Financial Deepening, Terms of Trade Shocks, and Growth Volatility in Low-Income Countries
36 Pages Posted: 25 Apr 2019
Date Written: March 2019
This paper contributes to the literature by looking at the possible relevance of the structure of the financial system-whether financial intermediation is performed through banks or markets-for macroeconomic volatility, against the backdrop of increased policy attention on strengthening growth resilience. With low-income countries (LICs) being the most vulnerable to large and frequent terms of trade shocks, the paper focuses on a sample of 38 LICs over the period 1978-2012 and finds that banking sector development acts as a shock-absorber in poor countries, dampening the transmission of terms of trade shocks to growth volatility. Expanding the sample to 121 developing countries confirms this result, although this role of shock-absorber fades away as economies grow richer. Stock market development, by contrast, appears neither to be a shock-absorber nor a shock-amplifier for most economies. These findings are consistent across a range of econometric estimators, including fixed effect, system GMM and local projection estimates.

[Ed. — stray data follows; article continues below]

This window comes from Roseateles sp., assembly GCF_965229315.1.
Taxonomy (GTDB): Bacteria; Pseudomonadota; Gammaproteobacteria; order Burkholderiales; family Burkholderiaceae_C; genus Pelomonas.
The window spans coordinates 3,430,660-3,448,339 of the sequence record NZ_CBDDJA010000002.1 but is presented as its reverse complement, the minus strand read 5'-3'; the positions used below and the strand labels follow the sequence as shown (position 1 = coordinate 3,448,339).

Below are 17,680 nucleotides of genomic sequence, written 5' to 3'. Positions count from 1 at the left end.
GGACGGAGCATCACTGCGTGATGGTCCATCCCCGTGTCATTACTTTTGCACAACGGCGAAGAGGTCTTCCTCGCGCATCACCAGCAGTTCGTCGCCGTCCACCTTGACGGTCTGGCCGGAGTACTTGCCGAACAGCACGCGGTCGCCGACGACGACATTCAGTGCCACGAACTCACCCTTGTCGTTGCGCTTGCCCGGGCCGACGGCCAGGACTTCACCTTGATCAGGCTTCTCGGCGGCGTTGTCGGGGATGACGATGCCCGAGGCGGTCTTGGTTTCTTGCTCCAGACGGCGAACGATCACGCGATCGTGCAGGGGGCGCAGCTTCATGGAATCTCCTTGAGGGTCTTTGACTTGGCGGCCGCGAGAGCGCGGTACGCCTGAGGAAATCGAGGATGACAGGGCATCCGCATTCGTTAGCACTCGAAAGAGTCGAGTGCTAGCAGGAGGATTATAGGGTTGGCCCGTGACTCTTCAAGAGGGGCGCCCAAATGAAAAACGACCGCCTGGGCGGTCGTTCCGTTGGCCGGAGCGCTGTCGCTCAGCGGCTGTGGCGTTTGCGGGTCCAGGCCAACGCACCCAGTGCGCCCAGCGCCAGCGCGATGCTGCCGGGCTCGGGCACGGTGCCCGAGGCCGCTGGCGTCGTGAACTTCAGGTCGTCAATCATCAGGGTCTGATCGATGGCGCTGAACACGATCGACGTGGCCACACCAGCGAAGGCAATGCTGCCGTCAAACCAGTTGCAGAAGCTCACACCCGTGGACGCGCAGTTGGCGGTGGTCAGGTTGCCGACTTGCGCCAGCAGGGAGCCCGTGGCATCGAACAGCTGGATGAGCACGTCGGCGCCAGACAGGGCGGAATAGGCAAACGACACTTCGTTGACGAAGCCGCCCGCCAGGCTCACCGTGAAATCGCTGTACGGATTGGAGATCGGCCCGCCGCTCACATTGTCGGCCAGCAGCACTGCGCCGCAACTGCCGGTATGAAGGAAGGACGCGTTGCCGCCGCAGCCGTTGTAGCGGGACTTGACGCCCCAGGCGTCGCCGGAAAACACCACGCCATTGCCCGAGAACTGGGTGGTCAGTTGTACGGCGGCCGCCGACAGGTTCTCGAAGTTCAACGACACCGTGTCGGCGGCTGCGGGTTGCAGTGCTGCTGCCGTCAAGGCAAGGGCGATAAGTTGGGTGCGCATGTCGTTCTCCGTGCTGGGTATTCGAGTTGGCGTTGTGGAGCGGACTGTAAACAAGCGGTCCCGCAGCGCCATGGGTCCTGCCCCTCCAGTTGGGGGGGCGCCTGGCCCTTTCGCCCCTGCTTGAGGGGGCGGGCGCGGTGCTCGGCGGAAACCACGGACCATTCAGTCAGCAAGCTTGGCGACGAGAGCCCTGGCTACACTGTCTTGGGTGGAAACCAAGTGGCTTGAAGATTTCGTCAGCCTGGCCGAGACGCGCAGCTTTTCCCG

Keywords: Financial sector development, Economic stabilization, Real sector, International capital markets, Terms of trade, Banks, stock markets, terms of trade shocks, growth volatility, volatility, GMM, financial development, shock-absorber, sector development
JEL Classification: F4, G20, O1, F40, O10, E01, G21, L31, E52, G2
Suggested Citation: Suggested Citation